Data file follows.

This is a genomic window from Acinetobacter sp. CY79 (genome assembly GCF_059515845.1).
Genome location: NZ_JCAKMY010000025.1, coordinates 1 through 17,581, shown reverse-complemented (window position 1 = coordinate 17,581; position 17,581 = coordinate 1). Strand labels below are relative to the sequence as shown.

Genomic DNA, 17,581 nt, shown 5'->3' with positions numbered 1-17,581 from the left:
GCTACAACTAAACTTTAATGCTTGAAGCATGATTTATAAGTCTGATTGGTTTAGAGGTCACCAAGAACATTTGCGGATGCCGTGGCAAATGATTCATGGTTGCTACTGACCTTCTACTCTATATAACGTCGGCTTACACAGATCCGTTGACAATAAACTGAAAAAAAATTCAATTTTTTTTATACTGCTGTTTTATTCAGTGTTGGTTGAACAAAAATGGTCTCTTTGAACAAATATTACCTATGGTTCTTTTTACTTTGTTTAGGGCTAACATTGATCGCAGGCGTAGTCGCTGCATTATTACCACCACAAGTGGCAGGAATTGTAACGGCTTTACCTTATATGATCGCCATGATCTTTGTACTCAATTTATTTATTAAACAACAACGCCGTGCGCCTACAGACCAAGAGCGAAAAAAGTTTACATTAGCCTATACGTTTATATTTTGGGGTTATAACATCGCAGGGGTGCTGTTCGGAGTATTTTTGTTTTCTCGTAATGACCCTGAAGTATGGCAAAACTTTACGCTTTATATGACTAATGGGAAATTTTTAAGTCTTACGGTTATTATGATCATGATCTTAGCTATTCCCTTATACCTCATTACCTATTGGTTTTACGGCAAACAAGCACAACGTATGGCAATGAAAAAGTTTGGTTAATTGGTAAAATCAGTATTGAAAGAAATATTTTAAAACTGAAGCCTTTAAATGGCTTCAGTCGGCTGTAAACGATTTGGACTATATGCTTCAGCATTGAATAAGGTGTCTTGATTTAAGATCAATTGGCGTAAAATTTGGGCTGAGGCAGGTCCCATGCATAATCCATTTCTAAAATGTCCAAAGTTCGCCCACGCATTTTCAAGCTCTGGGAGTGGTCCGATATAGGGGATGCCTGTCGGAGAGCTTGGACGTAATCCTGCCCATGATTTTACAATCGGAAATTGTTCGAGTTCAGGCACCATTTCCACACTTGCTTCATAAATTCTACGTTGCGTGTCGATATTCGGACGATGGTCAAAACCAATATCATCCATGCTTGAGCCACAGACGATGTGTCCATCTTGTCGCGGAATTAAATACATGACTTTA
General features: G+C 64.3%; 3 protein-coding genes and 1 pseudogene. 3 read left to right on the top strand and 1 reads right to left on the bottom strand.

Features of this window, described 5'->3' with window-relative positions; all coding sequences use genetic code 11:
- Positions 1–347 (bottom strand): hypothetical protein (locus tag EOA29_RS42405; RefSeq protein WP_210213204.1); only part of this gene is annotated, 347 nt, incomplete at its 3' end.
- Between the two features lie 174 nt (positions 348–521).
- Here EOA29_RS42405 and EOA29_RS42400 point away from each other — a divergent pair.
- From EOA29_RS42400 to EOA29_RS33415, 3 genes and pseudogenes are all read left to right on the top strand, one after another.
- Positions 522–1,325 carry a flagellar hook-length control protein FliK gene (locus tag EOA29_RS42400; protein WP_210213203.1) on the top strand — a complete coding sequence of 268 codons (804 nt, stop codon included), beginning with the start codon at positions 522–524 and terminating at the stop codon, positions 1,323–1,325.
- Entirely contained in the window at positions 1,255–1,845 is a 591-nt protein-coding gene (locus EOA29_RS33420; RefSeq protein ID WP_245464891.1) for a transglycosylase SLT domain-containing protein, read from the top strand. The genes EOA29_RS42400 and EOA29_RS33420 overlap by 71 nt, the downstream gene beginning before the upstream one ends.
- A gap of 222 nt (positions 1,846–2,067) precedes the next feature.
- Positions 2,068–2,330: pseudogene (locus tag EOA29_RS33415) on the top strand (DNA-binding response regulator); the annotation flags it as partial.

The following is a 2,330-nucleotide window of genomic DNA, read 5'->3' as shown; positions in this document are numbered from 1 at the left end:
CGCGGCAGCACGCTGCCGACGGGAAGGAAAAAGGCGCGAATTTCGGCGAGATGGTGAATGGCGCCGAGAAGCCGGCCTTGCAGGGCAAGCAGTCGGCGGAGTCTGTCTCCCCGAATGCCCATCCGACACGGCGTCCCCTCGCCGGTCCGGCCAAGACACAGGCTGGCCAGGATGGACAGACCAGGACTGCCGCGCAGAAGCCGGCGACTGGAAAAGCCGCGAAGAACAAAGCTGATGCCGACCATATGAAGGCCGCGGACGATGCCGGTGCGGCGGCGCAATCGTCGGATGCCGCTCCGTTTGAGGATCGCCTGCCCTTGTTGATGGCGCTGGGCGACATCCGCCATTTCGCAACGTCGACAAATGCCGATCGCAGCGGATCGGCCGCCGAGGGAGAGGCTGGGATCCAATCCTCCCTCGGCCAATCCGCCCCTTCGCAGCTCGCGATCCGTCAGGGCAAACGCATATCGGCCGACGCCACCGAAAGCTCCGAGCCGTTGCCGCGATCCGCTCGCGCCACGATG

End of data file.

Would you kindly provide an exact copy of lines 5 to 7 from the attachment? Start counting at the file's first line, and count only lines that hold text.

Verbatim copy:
General features: G+C 64.3%; 3 protein-coding genes and 1 pseudogene. 3 read left to right on the top strand and 1 reads right to left on the bottom strand.

Features of this window, described 5'->3' with window-relative positions; all coding sequences use genetic code 11:
- Positions 1–347 (bottom strand): hypothetical protein (locus tag EOA29_RS42405; RefSeq protein WP_210213204.1); only part of this gene is annotated, 347 nt, incomplete at its 3' end.